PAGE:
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Christmas Story Refuted
 
Only two of the four gospels tell us anything about the infancy of Jesus Christ. The Gospel of Matthew and the Gospel of Luke claim to speak about the birth of Jesus. They have given rise to the Christmas story.


The idea is that Joseph took his wife Mary to Bethlehem to register in a census. There was no room for them in the inn and they had to settle in a stable and there Mary gave birth to her firstborn son and laid him in a manger while shepherds and angels attended. Kings from the east came with gold, frankincense and myrrh to honour the Christ child. King Herod in a failed attempt to kill the baby Jesus had all the male babies in Bethlehem slain.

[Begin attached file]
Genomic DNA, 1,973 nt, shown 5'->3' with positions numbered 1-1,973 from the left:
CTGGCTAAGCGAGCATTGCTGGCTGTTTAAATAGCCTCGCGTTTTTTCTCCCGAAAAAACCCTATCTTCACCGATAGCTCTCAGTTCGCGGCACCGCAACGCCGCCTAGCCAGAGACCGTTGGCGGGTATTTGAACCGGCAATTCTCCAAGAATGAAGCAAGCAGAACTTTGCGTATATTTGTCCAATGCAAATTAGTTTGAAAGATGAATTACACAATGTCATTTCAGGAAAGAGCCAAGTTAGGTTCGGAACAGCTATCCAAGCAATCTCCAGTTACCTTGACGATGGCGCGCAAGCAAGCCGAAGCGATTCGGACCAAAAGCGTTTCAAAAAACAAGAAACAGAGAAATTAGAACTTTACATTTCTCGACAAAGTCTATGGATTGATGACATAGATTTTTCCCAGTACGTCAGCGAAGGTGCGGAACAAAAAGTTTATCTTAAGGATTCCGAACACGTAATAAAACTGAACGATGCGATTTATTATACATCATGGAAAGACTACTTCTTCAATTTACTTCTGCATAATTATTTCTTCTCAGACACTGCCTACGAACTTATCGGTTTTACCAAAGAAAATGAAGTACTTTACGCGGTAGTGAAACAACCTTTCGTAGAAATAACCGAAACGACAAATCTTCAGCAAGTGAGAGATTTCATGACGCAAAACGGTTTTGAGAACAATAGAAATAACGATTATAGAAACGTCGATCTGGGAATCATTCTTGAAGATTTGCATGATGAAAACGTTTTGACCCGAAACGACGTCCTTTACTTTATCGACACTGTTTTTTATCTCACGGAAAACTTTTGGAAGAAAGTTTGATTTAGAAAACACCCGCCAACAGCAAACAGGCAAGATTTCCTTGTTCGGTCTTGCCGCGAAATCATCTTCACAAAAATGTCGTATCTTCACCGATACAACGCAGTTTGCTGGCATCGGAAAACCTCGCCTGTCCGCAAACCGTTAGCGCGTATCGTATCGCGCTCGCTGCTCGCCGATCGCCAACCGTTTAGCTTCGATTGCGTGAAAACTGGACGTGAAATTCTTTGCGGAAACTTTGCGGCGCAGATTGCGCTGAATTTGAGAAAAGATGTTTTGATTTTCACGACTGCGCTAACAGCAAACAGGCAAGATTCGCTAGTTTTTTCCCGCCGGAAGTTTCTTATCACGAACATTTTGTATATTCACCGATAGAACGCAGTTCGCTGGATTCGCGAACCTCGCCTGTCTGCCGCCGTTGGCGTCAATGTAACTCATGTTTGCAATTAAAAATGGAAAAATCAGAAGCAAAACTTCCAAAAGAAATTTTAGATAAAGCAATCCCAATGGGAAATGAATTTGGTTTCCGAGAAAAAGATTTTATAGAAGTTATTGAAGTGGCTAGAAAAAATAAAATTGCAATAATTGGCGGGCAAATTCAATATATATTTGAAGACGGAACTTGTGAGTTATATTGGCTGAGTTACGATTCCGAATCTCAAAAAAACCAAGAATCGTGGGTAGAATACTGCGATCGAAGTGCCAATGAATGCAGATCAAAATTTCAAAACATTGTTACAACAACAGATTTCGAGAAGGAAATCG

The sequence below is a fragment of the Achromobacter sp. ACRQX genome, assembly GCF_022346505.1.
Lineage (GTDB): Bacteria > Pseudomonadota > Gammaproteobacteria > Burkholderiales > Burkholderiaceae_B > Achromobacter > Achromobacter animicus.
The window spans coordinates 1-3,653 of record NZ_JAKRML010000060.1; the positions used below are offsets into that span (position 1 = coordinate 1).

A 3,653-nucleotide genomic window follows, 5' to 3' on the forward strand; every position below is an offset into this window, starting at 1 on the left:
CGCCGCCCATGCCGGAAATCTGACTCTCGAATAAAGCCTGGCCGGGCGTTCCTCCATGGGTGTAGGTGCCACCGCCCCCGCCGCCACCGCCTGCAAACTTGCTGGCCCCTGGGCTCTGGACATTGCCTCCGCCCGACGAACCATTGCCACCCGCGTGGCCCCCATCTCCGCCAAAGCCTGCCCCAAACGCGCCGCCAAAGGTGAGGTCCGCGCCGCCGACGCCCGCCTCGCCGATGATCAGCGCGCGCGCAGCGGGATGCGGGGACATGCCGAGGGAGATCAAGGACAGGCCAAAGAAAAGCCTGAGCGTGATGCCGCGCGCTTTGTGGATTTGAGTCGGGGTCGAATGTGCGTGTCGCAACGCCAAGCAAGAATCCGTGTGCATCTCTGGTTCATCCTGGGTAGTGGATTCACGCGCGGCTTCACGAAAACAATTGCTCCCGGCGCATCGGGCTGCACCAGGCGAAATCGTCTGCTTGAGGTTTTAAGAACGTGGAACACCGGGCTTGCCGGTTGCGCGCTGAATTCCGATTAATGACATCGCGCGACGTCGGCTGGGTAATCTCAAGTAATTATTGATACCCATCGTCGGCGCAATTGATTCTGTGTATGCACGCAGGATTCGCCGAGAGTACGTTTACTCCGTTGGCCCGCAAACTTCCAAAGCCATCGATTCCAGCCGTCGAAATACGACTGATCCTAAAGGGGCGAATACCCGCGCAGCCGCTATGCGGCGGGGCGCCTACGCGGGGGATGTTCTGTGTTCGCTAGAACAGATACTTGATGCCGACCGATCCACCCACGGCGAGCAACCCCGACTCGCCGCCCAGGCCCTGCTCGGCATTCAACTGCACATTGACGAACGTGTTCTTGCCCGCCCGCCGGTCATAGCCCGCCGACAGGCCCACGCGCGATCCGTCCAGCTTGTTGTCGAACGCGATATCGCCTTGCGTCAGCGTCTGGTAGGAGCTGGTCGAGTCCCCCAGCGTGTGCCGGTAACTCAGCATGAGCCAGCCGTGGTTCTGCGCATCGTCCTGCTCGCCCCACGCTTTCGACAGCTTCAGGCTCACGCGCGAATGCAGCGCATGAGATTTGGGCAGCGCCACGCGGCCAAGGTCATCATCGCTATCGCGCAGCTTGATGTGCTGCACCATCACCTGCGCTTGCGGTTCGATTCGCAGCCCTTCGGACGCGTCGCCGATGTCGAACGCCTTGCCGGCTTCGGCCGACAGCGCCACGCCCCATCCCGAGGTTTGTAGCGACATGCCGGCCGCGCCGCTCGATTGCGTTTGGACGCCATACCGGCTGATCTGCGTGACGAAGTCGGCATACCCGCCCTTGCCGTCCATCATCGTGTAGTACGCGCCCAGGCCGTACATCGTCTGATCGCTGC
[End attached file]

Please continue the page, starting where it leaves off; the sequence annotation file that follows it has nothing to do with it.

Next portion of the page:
There are a lot of problems with the tales. Also, Christianity has manipulatively made people delight in the stories about God becoming a helpless vulnerable baby all for us. That idea is the spiritual attraction. And the faith knows fine well that if Jesus is God then he was only acting helpless and wasn’t really helpless at all! He was running the universe.

 

What if the story makes blunders and is absurd? It matters because Christianity claims the Bible was ultimately authored by God. If there are historical errors in it then that is not true.
 
Matthew and Luke alone record the birth and childhood of Jesus but Luke who wrote later knew nothing of Matthew’s version.

The annunciation is the story of an angel announcing the birth of Jesus to his mother.